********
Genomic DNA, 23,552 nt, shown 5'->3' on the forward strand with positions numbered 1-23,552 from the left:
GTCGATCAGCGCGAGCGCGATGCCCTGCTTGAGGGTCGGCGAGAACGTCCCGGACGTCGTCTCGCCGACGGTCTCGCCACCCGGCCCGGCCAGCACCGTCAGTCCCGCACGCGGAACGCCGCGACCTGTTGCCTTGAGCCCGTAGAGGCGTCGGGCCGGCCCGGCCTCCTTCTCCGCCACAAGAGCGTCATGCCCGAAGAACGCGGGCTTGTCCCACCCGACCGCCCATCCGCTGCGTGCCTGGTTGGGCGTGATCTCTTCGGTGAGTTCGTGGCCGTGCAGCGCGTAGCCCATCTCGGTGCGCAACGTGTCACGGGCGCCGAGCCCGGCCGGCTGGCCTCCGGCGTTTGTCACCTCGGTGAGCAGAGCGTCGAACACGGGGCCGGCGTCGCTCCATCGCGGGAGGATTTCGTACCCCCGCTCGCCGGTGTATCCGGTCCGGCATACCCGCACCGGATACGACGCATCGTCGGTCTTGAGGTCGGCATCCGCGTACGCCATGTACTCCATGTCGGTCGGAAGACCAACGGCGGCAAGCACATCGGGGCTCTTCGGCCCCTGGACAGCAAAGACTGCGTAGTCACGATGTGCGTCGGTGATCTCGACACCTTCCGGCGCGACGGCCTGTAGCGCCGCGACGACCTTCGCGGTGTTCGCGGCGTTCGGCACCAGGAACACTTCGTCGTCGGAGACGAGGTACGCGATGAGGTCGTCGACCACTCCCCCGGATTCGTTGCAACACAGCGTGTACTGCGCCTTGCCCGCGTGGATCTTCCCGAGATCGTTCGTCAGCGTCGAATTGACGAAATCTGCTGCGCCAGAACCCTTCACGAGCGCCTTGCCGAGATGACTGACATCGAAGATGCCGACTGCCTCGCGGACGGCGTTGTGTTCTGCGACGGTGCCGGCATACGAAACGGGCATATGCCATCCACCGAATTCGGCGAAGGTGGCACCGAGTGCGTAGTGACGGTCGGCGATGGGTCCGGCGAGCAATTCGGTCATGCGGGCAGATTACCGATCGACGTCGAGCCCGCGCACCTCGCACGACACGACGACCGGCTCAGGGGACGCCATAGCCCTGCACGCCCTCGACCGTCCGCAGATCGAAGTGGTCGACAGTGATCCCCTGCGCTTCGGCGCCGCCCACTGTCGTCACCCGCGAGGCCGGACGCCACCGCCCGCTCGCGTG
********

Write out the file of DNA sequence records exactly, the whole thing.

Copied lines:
Genomic DNA, 23,552 nt, shown 5'->3' on the forward strand with positions numbered 1-23,552 from the left:
GTCGATCAGCGCGAGCGCGATGCCCTGCTTGAGGGTCGGCGAGAACGTCCCGGACGTCGTCTCGCCGACGGTCTCGCCACCCGGCCCGGCCAGCACCGTCAGTCCCGCACGCGGAACGCCGCGACCTGTTGCCTTGAGCCCGTAGAGGCGTCGGGCCGGCCCGGCCTCCTTCTCCGCCACAAGAGCGTCATGCCCGAAGAACGCGGGCTTGTCCCACCCGACCGCCCATCCGCTGCGTGCCTGGTTGGGCGTGATCTCTTCGGTGAGTTCGTGGCCGTGCAGCGCGTAGCCCATCTCGGTGCGCAACGTGTCACGGGCGCCGAGCCCGGCCGGCTGGCCTCCGGCGTTTGTCACCTCGGTGAGCAGAGCGTCGAACACGGGGCCGGCGTCGCTCCATCGCGGGAGGATTTCGTACCCCCGCTCGCCGGTGTATCCGGTCCGGCATACCCGCACCGGATACGACGCATCGTCGGTCTTGAGGTCGGCATCCGCGTACGCCATGTACTCCATGTCGGTCGGAAGACCAACGGCGGCAAGCACATCGGGGCTCTTCGGCCCCTGGACAGCAAAGACTGCGTAGTCACGATGTGCGTCGGTGATCTCGACACCTTCCGGCGCGACGGCCTGTAGCGCCGCGACGACCTTCGCGGTGTTCGCGGCGTTCGGCACCAGGAACACTTCGTCGTCGGAGACGAGGTACGCGATGAGGTCGTCGACCACTCCCCCGGATTCGTTGCAACACAGCGTGTACTGCGCCTTGCCCGCGTGGATCTTCCCGAGATCGTTCGTCAGCGTCGAATTGACGAAATCTGCTGCGCCAGAACCCTTCACGAGCGCCTTGCCGAGATGACTGACATCGAAGATGCCGACTGCCTCGCGGACGGCGTTGTGTTCTGCGACGGTGCCGGCATACGAAACGGGCATATGCCATCCACCGAATTCGGCGAAGGTGGCACCGAGTGCGTAGTGACGGTCGGCGATGGGTCCGGCGAGCAATTCGGTCATGCGGGCAGATTACCGATCGACGTCGAGCCCGCGCACCTCGCACGACACGACGACCGGCTCAGGGGACGCCATAGCCCTGCACGCCCTCGACCGTCCGCAGATCGAAGTGGTCGACAGTGATCCCCTGCGCTTCGGCGCCGCCCACTGTCGTCACCCGCGAGGCCGGACGCCACCGCCCGCTCGCGTG